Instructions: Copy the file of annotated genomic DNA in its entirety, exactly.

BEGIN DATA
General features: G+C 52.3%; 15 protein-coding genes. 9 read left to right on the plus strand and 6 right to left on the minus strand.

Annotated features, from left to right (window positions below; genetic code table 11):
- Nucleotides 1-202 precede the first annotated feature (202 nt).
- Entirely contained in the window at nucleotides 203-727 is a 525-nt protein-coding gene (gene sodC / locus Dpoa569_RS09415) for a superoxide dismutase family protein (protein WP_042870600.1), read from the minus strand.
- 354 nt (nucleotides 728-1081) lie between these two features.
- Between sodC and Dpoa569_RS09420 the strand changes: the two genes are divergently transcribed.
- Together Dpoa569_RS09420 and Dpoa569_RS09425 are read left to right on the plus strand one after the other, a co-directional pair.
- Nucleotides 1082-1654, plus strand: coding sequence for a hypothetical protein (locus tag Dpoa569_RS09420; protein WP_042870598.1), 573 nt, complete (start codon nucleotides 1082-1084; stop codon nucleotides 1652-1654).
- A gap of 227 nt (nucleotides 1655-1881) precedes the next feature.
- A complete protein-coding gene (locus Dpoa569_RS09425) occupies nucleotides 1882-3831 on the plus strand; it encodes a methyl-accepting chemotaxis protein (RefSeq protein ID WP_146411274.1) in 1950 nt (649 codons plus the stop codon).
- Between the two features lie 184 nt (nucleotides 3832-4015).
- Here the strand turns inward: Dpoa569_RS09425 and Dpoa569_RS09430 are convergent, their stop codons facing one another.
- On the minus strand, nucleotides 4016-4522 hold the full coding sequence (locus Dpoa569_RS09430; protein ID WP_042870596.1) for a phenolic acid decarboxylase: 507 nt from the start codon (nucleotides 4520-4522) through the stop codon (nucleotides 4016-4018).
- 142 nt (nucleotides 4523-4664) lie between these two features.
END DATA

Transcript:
General features: G+C 52.3%; 15 protein-coding genes. 9 read left to right on the plus strand and 6 right to left on the minus strand.

Annotated features, from left to right (window positions below; genetic code table 11):
- Nucleotides 1-202 precede the first annotated feature (202 nt).
- Entirely contained in the window at nucleotides 203-727 is a 525-nt protein-coding gene (gene sodC / locus Dpoa569_RS09415) for a superoxide dismutase family protein (protein WP_042870600.1), read from the minus strand.
- 354 nt (nucleotides 728-1081) lie between these two features.
- Between sodC and Dpoa569_RS09420 the strand changes: the two genes are divergently transcribed.
- Together Dpoa569_RS09420 and Dpoa569_RS09425 are read left to right on the plus strand one after the other, a co-directional pair.
- Nucleotides 1082-1654, plus strand: coding sequence for a hypothetical protein (locus tag Dpoa569_RS09420; protein WP_042870598.1), 573 nt, complete (start codon nucleotides 1082-1084; stop codon nucleotides 1652-1654).
- A gap of 227 nt (nucleotides 1655-1881) precedes the next feature.
- A complete protein-coding gene (locus Dpoa569_RS09425) occupies nucleotides 1882-3831 on the plus strand; it encodes a methyl-accepting chemotaxis protein (RefSeq protein ID WP_146411274.1) in 1950 nt (649 codons plus the stop codon).
- Between the two features lie 184 nt (nucleotides 3832-4015).
- Here the strand turns inward: Dpoa569_RS09425 and Dpoa569_RS09430 are convergent, their stop codons facing one another.
- On the minus strand, nucleotides 4016-4522 hold the full coding sequence (locus Dpoa569_RS09430; protein ID WP_042870596.1) for a phenolic acid decarboxylase: 507 nt from the start codon (nucleotides 4520-4522) through the stop codon (nucleotides 4016-4018).
- 142 nt (nucleotides 4523-4664) lie between these two features.